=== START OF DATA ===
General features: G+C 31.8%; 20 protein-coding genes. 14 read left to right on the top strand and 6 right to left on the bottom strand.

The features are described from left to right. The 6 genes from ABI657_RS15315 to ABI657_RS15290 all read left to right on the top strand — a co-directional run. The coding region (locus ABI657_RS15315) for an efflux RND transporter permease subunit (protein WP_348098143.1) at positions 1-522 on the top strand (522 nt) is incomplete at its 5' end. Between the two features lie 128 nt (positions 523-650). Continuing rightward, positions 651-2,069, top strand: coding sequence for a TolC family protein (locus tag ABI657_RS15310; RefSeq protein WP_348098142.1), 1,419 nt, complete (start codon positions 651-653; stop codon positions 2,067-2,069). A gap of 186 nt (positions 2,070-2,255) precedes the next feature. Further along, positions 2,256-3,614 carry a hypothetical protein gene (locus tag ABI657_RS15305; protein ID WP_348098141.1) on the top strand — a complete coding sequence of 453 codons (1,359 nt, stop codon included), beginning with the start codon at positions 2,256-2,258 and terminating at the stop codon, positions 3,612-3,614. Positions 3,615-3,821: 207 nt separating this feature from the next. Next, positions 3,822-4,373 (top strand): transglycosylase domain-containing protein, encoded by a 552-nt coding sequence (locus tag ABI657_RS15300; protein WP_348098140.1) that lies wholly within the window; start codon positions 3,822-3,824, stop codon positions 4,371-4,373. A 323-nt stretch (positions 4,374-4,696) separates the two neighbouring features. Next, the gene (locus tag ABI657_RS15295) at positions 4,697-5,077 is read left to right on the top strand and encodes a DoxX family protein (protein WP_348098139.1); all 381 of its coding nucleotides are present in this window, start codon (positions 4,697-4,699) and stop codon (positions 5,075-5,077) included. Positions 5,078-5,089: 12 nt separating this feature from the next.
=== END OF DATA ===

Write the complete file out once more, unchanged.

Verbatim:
General features: G+C 31.8%; 20 protein-coding genes. 14 read left to right on the top strand and 6 right to left on the bottom strand.

The features are described from left to right. The 6 genes from ABI657_RS15315 to ABI657_RS15290 all read left to right on the top strand — a co-directional run. The coding region (locus ABI657_RS15315) for an efflux RND transporter permease subunit (protein WP_348098143.1) at positions 1-522 on the top strand (522 nt) is incomplete at its 5' end. Between the two features lie 128 nt (positions 523-650). Continuing rightward, positions 651-2,069, top strand: coding sequence for a TolC family protein (locus tag ABI657_RS15310; RefSeq protein WP_348098142.1), 1,419 nt, complete (start codon positions 651-653; stop codon positions 2,067-2,069). A gap of 186 nt (positions 2,070-2,255) precedes the next feature. Further along, positions 2,256-3,614 carry a hypothetical protein gene (locus tag ABI657_RS15305; protein ID WP_348098141.1) on the top strand — a complete coding sequence of 453 codons (1,359 nt, stop codon included), beginning with the start codon at positions 2,256-2,258 and terminating at the stop codon, positions 3,612-3,614. Positions 3,615-3,821: 207 nt separating this feature from the next. Next, positions 3,822-4,373 (top strand): transglycosylase domain-containing protein, encoded by a 552-nt coding sequence (locus tag ABI657_RS15300; protein WP_348098140.1) that lies wholly within the window; start codon positions 3,822-3,824, stop codon positions 4,371-4,373. A 323-nt stretch (positions 4,374-4,696) separates the two neighbouring features. Next, the gene (locus tag ABI657_RS15295) at positions 4,697-5,077 is read left to right on the top strand and encodes a DoxX family protein (protein WP_348098139.1); all 381 of its coding nucleotides are present in this window, start codon (positions 4,697-4,699) and stop codon (positions 5,075-5,077) included. Positions 5,078-5,089: 12 nt separating this feature from the next.